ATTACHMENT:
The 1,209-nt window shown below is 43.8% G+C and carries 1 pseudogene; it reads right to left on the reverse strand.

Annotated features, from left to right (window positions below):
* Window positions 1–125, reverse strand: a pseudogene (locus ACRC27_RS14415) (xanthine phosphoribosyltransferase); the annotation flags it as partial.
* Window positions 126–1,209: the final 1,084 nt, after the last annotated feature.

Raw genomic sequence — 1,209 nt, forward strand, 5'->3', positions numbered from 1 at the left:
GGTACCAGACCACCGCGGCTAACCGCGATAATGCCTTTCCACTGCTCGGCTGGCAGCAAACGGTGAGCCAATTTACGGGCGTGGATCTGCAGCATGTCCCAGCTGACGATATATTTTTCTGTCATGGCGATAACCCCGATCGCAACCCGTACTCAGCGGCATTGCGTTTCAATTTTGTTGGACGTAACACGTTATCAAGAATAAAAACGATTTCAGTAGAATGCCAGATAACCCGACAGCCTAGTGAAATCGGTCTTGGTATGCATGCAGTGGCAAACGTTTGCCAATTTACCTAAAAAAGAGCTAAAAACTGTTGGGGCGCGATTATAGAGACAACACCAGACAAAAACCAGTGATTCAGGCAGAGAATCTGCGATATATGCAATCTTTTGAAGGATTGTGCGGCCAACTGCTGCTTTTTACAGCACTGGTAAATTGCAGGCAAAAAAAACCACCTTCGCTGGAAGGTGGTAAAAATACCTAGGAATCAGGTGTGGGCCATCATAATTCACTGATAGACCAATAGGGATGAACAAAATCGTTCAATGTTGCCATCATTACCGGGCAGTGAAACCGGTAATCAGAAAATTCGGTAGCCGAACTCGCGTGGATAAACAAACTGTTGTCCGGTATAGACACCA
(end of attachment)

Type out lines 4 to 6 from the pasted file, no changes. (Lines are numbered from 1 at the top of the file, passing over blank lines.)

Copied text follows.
* Window positions 126–1,209: the final 1,084 nt, after the last annotated feature.

Raw genomic sequence — 1,209 nt, forward strand, 5'->3', positions numbered from 1 at the left:
GGTACCAGACCACCGCGGCTAACCGCGATAATGCCTTTCCACTGCTCGGCTGGCAGCAAACGGTGAGCCAATTTACGGGCGTGGATCTGCAGCATGTCCCAGCTGACGATATATTTTTCTGTCATGGCGATAACCCCGATCGCAACCCGTACTCAGCGGCATTGCGTTTCAATTTTGTTGGACGTAACACGTTATCAAGAATAAAAACGATTTCAGTAGAATGCCAGATAACCCGACAGCCTAGTGAAATCGGTCTTGGTATGCATGCAGTGGCAAACGTTTGCCAATTTACCTAAAAAAGAGCTAAAAACTGTTGGGGCGCGATTATAGAGACAACACCAGACAAAAACCAGTGATTCAGGCAGAGAATCTGCGATATATGCAATCTTTTGAAGGATTGTGCGGCCAACTGCTGCTTTTTACAGCACTGGTAAATTGCAGGCAAAAAAAACCACCTTCGCTGGAAGGTGGTAAAAATACCTAGGAATCAGGTGTGGGCCATCATAATTCACTGATAGACCAATAGGGATGAACAAAATCGTTCAATGTTGCCATCATTACCGGGCAGTGAAACCGGTAATCAGAAAATTCGGTAGCCGAACTCGCGTGGATAAACAAACTGTTGTCCGGTATAGACACCA